Another Ohio TrailLink.com-listed trail checked off my list. This time a 3.2 mile round trip on the Fairfax Bike Trail between Mariemont and Madisonville in the Cincinnati area of Ohio. This is not much of a trail right now and appears to me as being something a commercial/retail developer threw in in order to sweeten a deal with the city in order to develop a particular piece of land. Apparently there are plans to connect the Fairfax Trail to another trail planned to run between Cincinnati and Cleveland. Could that other trail be the Little Miami Scenic Trail, which is part of the Ohio to Erie Trail route? There are several other biking trails in the area: the Little Miami Scenic Trail, the Armleder Park Trail, The Ohio River Trail, the Lunken Airport Trail, and Wasson Way. This trail could be a part of a much wider developing trail network, but at present I see no signs of this trail being expanded any time soon nor any reason for you to go out of your way to seek this trail out. Definitely a trail for just the local residents.
I rode this trail in my ongoing quest to ride all of the Ohio trails listed at TrailLink.com. This trail was listed late in 2018 after I had thought I had ridden all of the TrailLink.com-listed trails in the Cincinnati area.
This 0.6 miles of trail is the first phase of a trail designed to run about 7.2 miles from Xavier University east toward and connecting to the Little Miami Scenic Trail (part of the Ohio to Erie Trail route.). The trail stretches from Madison Road near the Rookwood Commons & Pavilion shopping plaza to Tamarack Avenue near the Withrow High School Athletic Fields. Phase 2 of this trail is currently under construction which will feature a bridge over I-71 and head west, hopefully to its final destination of Xavier University. If phase 3 is to expand eastward, the first obstacle to be overcome will be navigating through the traffic on Madison Road which seems very busy.
At this point I don’t think this trail is worth a trip to walk or ride until more phases of the trail are complete, or unless you live in this neighborhood.
We rode 2 days 2 different sections. First day started at xenia station & rode to Corwin & then back. About 32-34 miles round trip.Ate lunch at a cute place in Waynsville right on trail.Pretty flat,nice scenery. Second day parked at Milford on hill. Little tight ,small parking lot. We rode to almost morrow. 40 miles round trip. VERY busy.Some parts are alittle narrow.Pretty flat mostly & some inclines. Loveland was a really cool town. Had a great lunch there.
Started at xenia station. Rode about 20 miles,10 one way & 10 back.Nice trail,paved.Have a few rode crossing,have to watch because cars have right of the way.Follows stream,but can't see a lot because of all the leaves.Was pretty fat most of it.
My wife and I bike this trail multiple times throughout the year and we've ridden (in sections) nearly every mile of it. We're leisure riders, so the (mostly) flat, shaded nature of this trail is perfection. There are so many spots along this trail to stop and enjoy life.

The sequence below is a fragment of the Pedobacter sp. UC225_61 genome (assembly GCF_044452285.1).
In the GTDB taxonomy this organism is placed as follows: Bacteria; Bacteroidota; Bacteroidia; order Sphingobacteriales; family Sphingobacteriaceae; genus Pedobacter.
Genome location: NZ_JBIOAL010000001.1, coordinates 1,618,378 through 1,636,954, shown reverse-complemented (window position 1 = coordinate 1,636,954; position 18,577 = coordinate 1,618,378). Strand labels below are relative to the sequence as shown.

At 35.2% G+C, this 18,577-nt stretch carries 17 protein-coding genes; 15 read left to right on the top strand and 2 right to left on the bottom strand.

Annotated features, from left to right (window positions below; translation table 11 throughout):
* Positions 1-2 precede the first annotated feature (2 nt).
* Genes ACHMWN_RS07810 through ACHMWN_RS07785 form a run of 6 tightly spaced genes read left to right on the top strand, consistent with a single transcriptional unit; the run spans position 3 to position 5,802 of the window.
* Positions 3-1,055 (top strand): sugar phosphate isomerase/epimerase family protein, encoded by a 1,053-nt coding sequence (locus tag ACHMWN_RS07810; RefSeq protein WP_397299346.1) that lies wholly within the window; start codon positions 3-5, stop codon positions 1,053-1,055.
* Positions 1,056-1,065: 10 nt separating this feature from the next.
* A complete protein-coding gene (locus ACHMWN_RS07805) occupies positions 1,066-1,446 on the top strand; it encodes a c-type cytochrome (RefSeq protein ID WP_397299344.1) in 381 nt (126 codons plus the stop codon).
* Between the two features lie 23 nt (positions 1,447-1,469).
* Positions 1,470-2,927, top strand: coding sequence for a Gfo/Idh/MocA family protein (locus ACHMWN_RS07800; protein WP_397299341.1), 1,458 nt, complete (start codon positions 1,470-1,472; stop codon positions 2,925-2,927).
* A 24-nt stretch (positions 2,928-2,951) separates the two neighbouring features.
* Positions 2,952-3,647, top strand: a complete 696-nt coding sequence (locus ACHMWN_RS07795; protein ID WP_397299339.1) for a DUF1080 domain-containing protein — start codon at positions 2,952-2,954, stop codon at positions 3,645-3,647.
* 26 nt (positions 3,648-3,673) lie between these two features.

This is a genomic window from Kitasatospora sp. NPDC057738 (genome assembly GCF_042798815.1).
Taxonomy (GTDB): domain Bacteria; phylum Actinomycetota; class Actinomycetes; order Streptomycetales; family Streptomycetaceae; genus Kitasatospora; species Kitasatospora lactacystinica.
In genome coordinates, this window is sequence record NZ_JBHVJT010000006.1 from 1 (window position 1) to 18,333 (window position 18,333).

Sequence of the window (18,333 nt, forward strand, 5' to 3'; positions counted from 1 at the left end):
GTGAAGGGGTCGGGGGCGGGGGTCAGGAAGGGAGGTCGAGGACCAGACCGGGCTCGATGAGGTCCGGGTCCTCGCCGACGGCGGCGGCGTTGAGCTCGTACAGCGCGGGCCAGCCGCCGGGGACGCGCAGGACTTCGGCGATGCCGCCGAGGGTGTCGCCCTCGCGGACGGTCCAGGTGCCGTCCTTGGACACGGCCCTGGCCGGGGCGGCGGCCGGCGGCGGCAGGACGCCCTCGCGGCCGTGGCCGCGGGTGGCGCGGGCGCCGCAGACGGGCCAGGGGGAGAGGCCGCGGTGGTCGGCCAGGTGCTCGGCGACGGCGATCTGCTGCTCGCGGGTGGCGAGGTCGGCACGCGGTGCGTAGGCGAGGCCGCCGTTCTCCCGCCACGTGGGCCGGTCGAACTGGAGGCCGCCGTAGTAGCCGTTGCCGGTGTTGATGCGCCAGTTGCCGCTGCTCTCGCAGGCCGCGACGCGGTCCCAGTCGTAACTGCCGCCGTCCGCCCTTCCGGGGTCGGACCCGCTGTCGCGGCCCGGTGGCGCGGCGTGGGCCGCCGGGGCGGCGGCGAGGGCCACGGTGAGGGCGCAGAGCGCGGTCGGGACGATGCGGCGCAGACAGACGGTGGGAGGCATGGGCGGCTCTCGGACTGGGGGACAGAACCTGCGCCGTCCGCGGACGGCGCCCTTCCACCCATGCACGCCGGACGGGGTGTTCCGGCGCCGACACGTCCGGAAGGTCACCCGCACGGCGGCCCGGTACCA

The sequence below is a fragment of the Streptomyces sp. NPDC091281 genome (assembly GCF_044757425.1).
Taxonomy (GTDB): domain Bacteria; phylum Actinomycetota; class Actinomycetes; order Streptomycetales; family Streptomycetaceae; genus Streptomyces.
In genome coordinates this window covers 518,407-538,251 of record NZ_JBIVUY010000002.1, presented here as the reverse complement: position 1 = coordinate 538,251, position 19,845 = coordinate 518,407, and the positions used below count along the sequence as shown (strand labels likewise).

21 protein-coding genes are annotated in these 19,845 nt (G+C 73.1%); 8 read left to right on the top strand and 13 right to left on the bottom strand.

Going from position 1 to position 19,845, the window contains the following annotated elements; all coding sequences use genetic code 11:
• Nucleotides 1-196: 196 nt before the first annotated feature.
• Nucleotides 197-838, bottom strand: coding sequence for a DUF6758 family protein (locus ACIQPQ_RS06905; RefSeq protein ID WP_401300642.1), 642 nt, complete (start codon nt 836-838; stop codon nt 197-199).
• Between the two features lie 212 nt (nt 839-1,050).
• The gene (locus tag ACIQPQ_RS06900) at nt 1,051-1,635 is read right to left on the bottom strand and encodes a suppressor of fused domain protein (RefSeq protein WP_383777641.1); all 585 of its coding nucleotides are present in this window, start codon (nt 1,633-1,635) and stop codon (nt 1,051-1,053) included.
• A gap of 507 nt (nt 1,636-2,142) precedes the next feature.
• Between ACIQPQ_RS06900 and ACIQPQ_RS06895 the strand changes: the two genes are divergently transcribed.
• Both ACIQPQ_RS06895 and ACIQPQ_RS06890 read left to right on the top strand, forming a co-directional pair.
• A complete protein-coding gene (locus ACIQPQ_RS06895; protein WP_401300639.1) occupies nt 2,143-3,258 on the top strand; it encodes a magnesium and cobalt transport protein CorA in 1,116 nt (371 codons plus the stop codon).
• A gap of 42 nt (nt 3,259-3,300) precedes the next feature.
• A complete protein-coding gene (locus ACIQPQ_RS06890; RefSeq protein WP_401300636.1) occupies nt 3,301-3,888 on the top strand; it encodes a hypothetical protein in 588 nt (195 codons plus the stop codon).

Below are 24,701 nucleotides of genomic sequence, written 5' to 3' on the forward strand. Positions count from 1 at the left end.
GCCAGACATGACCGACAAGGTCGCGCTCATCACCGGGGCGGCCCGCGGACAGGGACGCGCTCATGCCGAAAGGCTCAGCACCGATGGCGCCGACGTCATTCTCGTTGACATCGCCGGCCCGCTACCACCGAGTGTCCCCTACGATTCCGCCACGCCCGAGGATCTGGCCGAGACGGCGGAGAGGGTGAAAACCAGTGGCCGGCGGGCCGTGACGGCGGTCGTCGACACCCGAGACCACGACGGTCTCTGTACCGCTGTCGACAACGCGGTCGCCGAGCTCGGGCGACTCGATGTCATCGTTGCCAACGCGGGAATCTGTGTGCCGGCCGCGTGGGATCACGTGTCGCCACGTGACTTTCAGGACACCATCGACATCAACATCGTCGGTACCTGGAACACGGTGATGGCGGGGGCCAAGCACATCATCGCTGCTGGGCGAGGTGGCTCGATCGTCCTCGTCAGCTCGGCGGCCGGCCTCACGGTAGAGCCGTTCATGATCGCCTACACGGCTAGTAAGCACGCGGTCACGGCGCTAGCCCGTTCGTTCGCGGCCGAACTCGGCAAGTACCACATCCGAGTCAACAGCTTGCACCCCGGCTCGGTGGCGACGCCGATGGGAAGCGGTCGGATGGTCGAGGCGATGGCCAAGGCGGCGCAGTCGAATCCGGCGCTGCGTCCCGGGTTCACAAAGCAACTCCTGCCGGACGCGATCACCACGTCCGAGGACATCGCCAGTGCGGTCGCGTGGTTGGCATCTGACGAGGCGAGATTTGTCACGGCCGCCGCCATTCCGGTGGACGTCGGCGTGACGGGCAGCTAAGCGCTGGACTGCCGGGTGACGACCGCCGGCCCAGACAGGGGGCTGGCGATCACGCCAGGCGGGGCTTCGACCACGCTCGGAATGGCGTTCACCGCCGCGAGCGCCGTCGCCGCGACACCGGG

From the Milford trailhead, 50 West Brewing and the Schoolhouse Restaurant are just a short ride. Additionally, downtown Milford is full of charm
Downtown Loveland is an amazing spot to hit this trail, with an entire section of town seemingly centered on the trail with multiple restaurants, bars, bike shops, etc. Just to the north of Loveland is the Monkey Bar which is an extremely cool little watering hole. And a little farther to the north, the historic Peters Cartridge Company, which is slated for renovation into a brewery/taproom in late 2019.
If you're not able to bike as far north as Yellow Springs, we highly recommend driving up for a ride there. It's a very cool little town with the Yellow Springs Brewery right on the trail and the Glen Helen Nature Preserve just to the south. It is well worth parking your bikes and taking a hike through the preserve to visit the famous Yellow Spring.
Just can't say enough good things about this trail.
Rode this trail in June of 2019. It is a very nice, well-maintained trail. It mostly runs through scenic open meadows. There are a couple of underpasses with a rippling stream if you enjoy stopping and exploring areas like that.
My only caution is that, on a sunny summer day, this turns into a very hot ride, as there is little to no shade for the majority of the trail.
I have traveled to ride this trail several times, and will continue to do so as it gives you open space to speed up your pace for a good workout. The trail is smooth with not too many cracks or crevices in the surface, and lends itself to really getting your speed up. Wolf Creek is like a lot of other rural trails in the Midwest which are mostly flat with some gradual inclines. Most of the trail is located in rural setting, and gives some good distance between road crossings.
I have only ridden the Verona-Trotwood portion and find that it is not too busy when I have been here. Brookville is a nice town with several places to eat, and convenient trailhead parking just off of I-70. The trail is marked very well with mileage between places, and you can also easily access Sycamore State Park.
Nice trail surprised how easily it floods but I think that makes it an even better wildlife refuge. Lots of birds and not much honey suckel. The connection to lunken is awesome and I can't wait till it ties into more trails. A bridge over the little Miami would connect to the bike trail to Loveland and beyond. A tie into Wason way would allow real commuting.